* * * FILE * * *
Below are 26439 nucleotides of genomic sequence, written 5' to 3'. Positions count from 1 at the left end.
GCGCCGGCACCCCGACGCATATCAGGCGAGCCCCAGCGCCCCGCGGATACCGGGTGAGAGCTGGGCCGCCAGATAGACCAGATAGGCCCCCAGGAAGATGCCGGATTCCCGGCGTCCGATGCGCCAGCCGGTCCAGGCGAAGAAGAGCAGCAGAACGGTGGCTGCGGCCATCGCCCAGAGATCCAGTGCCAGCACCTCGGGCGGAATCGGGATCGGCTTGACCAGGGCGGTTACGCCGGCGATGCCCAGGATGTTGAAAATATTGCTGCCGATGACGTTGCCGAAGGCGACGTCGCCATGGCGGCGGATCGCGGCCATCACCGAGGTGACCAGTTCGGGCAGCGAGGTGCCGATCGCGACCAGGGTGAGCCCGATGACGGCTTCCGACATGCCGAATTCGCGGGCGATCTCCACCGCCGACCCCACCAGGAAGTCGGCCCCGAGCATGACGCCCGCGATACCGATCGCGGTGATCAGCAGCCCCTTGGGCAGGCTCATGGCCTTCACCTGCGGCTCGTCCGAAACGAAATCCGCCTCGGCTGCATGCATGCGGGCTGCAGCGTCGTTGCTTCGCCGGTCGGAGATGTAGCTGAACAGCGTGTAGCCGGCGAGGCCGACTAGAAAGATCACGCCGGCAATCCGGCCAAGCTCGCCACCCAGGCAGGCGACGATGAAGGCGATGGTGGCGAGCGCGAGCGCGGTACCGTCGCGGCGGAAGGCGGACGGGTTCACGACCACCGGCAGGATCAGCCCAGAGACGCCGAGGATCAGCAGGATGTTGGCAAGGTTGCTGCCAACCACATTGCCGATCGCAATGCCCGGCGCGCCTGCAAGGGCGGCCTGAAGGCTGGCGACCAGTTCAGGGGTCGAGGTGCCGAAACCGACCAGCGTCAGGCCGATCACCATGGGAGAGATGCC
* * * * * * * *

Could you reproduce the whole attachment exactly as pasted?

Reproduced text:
Below are 26439 nucleotides of genomic sequence, written 5' to 3'. Positions count from 1 at the left end.
GCGCCGGCACCCCGACGCATATCAGGCGAGCCCCAGCGCCCCGCGGATACCGGGTGAGAGCTGGGCCGCCAGATAGACCAGATAGGCCCCCAGGAAGATGCCGGATTCCCGGCGTCCGATGCGCCAGCCGGTCCAGGCGAAGAAGAGCAGCAGAACGGTGGCTGCGGCCATCGCCCAGAGATCCAGTGCCAGCACCTCGGGCGGAATCGGGATCGGCTTGACCAGGGCGGTTACGCCGGCGATGCCCAGGATGTTGAAAATATTGCTGCCGATGACGTTGCCGAAGGCGACGTCGCCATGGCGGCGGATCGCGGCCATCACCGAGGTGACCAGTTCGGGCAGCGAGGTGCCGATCGCGACCAGGGTGAGCCCGATGACGGCTTCCGACATGCCGAATTCGCGGGCGATCTCCACCGCCGACCCCACCAGGAAGTCGGCCCCGAGCATGACGCCCGCGATACCGATCGCGGTGATCAGCAGCCCCTTGGGCAGGCTCATGGCCTTCACCTGCGGCTCGTCCGAAACGAAATCCGCCTCGGCTGCATGCATGCGGGCTGCAGCGTCGTTGCTTCGCCGGTCGGAGATGTAGCTGAACAGCGTGTAGCCGGCGAGGCCGACTAGAAAGATCACGCCGGCAATCCGGCCAAGCTCGCCACCCAGGCAGGCGACGATGAAGGCGATGGTGGCGAGCGCGAGCGCGGTACCGTCGCGGCGGAAGGCGGACGGGTTCACGACCACCGGCAGGATCAGCCCAGAGACGCCGAGGATCAGCAGGATGTTGGCAAGGTTGCTGCCAACCACATTGCCGATCGCAATGCCCGGCGCGCCTGCAAGGGCGGCCTGAAGGCTGGCGACCAGTTCAGGGGTCGAGGTGCCGAAACCGACCAGCGTCAGGCCGATCACCATGGGAGAGATGCC